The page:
Abstract

We study the performance of an Internet that uses circuit switching (CS) instead of, or in addition to, packet switching (PS). On the face of it, this would seem a pointless exercise; the Internet is packet switched, and it was deliberately built that way to enable the efficiencies afforded by statistical multiplexing and the robustness of fast rerouting around failures. But link utilization is low particularly at the core of the Internet, which makes statistical multiplexing less important than it once was. Moreover, circuit switches today are capable of rapid reconfiguration around failures. There is also renewed interest in CS because of the ease of building very-high-capacity optical circuit switches. Although several proposals have suggested ways in which CS may be introduced into the Internet, the research presented here is based on Transmission Control Protocol (TCP) switching, in which a new circuit is created for each application flow. Here we explore the performance of a network that uses TCP switching, with particular emphasis on the response time experienced by users. We use simple M/GI/1 and M/GI/N queues to model application flows in both packet-switched and circuit-switched networks, as well as ns-2 simulations. We conclude that because of high-bandwidth long-lived flows, it does not make sense to use CS in shared-access or local area networks. But our results suggest that in the core of the network, where high capacity is needed most, and where peak flow rate is limited by the access link, there is little or no difference in performance between CS and PS. Given that circuit switches can be built to be much faster than packet switches, this suggests that a circuit-switched core warrants further investigation.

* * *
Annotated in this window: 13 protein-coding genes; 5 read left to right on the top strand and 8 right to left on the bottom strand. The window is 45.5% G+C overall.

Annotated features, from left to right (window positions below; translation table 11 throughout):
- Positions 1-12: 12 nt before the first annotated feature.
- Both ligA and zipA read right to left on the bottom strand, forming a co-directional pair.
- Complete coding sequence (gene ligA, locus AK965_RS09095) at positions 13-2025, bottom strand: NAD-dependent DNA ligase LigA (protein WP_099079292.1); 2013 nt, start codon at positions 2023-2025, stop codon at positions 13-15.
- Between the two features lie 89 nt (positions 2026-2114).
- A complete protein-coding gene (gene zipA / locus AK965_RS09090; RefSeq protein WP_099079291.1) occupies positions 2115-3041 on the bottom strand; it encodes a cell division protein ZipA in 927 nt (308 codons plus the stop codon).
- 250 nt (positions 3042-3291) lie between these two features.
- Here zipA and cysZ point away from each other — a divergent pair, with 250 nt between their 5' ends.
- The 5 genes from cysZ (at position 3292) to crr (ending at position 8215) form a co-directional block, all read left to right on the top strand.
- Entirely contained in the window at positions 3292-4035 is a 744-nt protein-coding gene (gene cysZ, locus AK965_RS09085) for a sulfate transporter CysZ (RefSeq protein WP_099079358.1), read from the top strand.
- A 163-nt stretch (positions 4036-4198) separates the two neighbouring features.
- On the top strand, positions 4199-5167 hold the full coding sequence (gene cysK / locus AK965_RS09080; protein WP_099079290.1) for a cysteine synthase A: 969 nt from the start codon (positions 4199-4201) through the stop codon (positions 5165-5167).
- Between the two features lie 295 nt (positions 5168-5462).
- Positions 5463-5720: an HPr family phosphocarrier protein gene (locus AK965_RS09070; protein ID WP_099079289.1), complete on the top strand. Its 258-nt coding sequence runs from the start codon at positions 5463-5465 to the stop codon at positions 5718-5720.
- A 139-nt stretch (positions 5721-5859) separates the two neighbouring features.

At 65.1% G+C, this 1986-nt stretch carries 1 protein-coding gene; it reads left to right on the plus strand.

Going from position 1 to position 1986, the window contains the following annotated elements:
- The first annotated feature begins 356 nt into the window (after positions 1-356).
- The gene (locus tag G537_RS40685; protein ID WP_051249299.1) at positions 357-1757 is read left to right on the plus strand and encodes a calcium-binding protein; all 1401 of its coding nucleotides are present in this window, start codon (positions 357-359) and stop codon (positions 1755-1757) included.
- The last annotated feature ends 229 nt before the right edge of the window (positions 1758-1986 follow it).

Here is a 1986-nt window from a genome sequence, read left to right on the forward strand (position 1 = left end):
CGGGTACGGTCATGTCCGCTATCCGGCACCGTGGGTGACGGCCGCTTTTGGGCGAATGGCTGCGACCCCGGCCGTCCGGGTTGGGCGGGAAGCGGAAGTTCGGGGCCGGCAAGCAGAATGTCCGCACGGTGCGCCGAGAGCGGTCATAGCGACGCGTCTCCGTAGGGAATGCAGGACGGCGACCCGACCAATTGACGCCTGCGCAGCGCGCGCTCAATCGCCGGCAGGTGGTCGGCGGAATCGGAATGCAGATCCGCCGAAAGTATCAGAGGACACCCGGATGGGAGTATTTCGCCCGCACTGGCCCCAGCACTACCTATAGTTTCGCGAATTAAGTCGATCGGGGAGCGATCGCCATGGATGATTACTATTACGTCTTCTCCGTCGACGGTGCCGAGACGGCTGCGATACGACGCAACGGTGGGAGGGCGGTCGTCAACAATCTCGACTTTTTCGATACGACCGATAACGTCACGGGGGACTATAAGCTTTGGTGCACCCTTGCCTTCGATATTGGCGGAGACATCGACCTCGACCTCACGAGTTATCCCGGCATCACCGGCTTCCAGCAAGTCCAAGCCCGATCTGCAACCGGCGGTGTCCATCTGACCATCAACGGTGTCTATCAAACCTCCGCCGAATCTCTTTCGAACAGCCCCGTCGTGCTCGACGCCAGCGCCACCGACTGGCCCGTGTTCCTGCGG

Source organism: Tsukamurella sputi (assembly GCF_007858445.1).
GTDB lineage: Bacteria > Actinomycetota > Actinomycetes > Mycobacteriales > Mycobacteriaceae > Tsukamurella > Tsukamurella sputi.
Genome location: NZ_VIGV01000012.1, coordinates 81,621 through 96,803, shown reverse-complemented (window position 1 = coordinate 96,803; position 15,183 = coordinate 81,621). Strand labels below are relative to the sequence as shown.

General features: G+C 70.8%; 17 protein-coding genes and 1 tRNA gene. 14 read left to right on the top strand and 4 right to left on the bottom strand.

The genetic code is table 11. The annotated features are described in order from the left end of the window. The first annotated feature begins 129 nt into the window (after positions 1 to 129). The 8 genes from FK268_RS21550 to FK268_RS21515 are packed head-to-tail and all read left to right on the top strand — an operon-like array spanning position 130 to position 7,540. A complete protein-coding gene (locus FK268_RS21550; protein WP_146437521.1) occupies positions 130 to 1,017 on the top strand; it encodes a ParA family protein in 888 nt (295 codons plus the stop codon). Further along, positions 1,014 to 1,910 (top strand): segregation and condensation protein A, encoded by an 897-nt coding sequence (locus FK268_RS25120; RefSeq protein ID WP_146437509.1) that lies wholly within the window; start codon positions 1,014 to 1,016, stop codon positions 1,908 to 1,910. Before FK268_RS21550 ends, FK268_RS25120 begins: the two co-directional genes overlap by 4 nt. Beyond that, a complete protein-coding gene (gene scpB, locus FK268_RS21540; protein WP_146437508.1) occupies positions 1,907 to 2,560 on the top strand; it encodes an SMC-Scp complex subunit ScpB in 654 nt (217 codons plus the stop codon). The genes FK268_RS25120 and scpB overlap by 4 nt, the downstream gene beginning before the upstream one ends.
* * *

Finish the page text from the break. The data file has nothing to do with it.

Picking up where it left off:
© 2002 Optical Society of America

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